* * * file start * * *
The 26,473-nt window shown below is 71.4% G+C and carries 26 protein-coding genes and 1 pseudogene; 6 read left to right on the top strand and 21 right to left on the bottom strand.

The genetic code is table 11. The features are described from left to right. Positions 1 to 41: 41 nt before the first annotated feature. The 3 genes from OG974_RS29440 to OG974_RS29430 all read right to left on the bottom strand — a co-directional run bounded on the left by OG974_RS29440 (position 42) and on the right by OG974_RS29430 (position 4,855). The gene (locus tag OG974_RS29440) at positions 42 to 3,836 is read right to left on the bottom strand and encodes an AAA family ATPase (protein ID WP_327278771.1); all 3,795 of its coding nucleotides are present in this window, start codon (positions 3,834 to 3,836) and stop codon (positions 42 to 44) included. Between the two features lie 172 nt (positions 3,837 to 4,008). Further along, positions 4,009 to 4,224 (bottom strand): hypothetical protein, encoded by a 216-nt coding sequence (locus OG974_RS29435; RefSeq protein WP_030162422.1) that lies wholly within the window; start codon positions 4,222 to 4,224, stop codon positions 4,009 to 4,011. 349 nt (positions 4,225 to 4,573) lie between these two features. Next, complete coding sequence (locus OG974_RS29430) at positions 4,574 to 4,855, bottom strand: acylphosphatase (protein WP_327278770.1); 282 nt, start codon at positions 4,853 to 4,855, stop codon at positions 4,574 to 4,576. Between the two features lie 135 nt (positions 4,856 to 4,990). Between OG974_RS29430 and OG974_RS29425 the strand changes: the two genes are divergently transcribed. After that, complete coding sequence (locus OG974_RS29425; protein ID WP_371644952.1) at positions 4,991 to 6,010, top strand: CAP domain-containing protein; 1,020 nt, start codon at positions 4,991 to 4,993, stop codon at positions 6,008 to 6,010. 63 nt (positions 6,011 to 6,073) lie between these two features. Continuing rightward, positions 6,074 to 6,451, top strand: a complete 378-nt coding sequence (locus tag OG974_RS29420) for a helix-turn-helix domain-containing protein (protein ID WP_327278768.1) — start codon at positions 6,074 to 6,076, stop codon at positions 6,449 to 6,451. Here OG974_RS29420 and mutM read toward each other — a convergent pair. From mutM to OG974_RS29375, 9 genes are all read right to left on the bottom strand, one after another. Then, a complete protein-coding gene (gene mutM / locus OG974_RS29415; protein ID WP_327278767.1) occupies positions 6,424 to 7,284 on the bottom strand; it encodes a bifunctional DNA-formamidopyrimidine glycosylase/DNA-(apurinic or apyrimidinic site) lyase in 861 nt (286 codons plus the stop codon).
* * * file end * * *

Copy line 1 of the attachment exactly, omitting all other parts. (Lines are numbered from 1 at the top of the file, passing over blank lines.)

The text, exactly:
The 26,473-nt window shown below is 71.4% G+C and carries 26 protein-coding genes and 1 pseudogene; 6 read left to right on the top strand and 21 right to left on the bottom strand.